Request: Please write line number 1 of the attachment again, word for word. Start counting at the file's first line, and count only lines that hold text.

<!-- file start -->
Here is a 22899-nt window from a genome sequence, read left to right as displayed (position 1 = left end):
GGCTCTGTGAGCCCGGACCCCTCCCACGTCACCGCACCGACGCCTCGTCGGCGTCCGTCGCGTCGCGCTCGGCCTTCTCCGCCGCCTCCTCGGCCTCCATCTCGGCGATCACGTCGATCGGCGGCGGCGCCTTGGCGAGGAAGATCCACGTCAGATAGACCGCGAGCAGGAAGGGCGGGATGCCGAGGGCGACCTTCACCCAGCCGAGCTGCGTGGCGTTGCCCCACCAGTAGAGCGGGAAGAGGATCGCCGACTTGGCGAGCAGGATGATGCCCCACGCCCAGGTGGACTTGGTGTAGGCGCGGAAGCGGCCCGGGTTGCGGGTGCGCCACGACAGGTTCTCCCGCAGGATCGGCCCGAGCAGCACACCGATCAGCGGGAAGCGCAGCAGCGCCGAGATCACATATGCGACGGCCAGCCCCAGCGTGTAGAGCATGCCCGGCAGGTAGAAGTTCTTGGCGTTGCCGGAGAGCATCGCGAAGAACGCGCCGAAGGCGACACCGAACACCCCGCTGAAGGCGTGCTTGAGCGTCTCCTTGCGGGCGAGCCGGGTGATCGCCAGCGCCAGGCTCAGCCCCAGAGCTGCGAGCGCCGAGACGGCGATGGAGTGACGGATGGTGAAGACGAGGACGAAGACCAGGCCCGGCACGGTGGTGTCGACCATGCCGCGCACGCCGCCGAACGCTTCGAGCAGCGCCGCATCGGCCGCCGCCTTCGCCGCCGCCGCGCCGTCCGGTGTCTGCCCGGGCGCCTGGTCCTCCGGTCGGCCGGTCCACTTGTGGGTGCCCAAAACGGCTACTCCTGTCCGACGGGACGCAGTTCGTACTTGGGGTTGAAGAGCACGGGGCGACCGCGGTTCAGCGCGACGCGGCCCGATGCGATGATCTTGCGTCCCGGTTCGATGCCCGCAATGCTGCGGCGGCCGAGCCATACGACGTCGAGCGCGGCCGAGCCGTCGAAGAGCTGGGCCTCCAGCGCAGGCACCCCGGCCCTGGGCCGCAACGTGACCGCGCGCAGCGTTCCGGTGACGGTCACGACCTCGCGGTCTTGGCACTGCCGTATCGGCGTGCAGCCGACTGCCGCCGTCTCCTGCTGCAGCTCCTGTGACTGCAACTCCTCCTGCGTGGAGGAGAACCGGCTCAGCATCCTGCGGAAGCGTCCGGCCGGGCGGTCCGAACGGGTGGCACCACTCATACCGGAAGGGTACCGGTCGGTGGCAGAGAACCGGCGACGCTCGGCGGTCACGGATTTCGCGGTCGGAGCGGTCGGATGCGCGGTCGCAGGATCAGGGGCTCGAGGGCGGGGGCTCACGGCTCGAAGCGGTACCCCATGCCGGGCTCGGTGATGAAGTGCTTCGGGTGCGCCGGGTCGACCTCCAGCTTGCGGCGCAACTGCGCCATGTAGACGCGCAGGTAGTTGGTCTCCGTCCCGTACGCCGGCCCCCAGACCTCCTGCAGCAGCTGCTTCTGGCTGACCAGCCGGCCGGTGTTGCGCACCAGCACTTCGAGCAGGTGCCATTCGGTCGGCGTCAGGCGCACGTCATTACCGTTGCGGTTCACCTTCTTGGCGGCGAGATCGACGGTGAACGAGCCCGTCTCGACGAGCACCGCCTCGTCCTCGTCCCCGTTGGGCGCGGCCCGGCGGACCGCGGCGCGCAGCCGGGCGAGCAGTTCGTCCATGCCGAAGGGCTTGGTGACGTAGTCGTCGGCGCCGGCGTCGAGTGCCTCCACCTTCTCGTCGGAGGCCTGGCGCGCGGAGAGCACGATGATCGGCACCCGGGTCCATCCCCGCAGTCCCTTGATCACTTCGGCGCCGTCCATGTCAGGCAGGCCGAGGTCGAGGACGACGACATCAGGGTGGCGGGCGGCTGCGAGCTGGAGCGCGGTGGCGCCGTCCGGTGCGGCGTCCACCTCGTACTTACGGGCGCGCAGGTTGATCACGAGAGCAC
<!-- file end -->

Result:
Here is a 22899-nt window from a genome sequence, read left to right as displayed (position 1 = left end):